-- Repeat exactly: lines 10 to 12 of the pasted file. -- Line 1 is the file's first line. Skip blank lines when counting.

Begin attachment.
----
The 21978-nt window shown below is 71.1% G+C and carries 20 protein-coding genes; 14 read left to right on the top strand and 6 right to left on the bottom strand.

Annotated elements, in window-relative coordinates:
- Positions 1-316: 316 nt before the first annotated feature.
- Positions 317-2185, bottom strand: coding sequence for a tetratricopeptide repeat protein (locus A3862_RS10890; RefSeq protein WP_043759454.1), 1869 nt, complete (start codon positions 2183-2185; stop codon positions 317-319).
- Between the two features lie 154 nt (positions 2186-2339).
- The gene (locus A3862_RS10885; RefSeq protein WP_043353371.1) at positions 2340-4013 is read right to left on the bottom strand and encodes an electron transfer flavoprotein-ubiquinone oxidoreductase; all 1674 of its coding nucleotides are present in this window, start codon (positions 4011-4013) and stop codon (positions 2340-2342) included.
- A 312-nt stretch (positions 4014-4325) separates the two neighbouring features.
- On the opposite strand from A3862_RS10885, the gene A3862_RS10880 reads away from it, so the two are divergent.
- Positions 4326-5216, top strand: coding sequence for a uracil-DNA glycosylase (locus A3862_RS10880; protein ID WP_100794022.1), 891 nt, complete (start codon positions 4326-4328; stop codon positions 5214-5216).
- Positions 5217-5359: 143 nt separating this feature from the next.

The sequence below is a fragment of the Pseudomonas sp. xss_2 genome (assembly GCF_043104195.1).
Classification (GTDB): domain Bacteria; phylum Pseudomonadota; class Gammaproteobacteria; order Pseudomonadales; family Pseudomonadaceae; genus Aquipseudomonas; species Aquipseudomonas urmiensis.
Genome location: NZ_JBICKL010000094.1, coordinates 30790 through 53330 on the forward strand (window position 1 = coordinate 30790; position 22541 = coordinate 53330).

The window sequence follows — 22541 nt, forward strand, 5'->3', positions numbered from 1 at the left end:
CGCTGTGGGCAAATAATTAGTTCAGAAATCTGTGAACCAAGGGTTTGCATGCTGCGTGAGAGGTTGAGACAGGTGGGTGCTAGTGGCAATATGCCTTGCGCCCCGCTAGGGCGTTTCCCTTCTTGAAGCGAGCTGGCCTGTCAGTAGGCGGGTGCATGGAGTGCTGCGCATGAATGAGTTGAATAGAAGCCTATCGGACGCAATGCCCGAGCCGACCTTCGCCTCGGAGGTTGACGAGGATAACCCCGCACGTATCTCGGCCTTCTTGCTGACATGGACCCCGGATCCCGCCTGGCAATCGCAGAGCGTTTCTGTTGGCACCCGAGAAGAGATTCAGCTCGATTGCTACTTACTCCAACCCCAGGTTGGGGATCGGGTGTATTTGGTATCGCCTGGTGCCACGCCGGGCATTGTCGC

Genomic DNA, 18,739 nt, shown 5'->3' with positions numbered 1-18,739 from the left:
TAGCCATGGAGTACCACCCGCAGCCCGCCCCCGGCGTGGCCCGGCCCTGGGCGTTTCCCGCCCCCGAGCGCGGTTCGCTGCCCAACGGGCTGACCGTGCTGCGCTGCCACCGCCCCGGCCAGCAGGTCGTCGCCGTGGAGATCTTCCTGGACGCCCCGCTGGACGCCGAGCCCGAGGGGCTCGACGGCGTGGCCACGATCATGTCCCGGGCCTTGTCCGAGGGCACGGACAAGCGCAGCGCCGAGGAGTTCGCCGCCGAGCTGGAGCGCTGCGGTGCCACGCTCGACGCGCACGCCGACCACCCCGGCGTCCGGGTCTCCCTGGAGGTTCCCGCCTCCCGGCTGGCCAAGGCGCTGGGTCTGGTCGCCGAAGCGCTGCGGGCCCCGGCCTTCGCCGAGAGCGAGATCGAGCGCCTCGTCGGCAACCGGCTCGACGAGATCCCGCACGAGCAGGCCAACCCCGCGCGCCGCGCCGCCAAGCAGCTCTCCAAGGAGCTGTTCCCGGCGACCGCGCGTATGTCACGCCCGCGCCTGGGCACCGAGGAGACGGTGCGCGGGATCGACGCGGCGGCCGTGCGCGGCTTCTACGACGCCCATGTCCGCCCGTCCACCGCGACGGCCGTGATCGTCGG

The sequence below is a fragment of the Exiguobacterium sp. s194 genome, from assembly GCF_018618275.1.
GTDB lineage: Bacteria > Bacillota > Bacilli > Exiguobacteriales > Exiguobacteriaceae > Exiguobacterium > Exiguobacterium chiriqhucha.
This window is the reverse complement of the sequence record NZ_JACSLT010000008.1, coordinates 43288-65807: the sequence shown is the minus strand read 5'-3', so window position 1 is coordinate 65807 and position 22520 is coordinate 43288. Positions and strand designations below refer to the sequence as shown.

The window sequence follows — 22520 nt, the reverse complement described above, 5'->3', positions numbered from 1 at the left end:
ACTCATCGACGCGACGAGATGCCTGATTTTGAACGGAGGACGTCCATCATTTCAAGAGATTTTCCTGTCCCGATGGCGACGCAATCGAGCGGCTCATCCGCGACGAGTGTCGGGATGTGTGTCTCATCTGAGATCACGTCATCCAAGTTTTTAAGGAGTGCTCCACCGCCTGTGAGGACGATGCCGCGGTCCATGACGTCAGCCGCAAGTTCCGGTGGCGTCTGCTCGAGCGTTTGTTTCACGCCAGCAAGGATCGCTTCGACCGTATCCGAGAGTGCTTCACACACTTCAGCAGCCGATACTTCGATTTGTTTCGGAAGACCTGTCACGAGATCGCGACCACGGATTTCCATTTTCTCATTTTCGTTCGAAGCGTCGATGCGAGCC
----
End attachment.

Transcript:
- Positions 5217-5359: 143 nt separating this feature from the next.

The sequence below is a fragment of the Pseudomonas sp. xss_2 genome (assembly GCF_043104195.1).
Classification (GTDB): domain Bacteria; phylum Pseudomonadota; class Gammaproteobacteria; order Pseudomonadales; family Pseudomonadaceae; genus Aquipseudomonas; species Aquipseudomonas urmiensis.